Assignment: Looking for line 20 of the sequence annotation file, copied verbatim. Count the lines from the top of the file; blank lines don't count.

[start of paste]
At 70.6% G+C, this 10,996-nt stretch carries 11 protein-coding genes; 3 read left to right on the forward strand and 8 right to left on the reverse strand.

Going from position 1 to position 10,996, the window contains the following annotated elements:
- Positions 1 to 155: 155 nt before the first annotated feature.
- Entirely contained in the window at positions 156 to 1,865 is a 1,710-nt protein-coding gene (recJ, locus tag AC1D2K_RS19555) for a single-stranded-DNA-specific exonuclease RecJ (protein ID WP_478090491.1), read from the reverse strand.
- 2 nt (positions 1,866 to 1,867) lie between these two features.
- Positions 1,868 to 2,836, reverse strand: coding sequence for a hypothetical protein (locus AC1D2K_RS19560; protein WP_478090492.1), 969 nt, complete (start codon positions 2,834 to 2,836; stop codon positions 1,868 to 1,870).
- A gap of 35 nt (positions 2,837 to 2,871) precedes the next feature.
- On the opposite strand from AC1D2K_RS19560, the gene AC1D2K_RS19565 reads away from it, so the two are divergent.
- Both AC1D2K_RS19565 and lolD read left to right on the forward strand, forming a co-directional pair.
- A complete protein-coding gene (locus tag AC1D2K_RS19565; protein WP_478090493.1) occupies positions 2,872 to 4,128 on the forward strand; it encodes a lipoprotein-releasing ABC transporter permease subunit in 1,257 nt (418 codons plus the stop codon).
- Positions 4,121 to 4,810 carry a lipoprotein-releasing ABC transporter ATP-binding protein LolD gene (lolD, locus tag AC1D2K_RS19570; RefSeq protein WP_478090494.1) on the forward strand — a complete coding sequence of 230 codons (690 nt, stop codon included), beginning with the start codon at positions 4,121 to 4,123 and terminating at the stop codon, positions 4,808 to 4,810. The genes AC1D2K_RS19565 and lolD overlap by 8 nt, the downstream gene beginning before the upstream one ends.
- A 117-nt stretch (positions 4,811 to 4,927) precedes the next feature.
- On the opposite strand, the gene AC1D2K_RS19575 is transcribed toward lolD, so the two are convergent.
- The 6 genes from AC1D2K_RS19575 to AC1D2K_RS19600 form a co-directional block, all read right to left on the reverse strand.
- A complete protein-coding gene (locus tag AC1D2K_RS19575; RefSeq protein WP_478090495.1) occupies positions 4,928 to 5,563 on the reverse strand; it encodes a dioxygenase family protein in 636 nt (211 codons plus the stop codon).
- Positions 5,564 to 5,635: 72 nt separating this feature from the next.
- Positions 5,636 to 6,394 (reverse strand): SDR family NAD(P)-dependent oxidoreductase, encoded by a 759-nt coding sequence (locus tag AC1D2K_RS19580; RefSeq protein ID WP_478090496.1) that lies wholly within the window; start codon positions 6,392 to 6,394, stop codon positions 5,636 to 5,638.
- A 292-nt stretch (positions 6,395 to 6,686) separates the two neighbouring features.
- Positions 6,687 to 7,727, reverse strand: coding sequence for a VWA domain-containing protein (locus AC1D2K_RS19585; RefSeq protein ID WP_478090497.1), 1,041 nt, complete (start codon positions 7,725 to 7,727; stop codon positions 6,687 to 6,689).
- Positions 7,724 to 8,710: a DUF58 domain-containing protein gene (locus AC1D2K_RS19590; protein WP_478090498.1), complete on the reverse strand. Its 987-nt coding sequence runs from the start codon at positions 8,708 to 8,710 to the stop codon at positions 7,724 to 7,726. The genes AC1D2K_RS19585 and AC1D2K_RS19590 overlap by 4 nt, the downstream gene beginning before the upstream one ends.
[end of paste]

- Positions 7,724 to 8,710: a DUF58 domain-containing protein gene (locus AC1D2K_RS19590; protein WP_478090498.1), complete on the reverse strand. Its 987-nt coding sequence runs from the start codon at positions 8,708 to 8,710 to the stop codon at positions 7,724 to 7,726. The genes AC1D2K_RS19585 and AC1D2K_RS19590 overlap by 4 nt, the downstream gene beginning before the upstream one ends.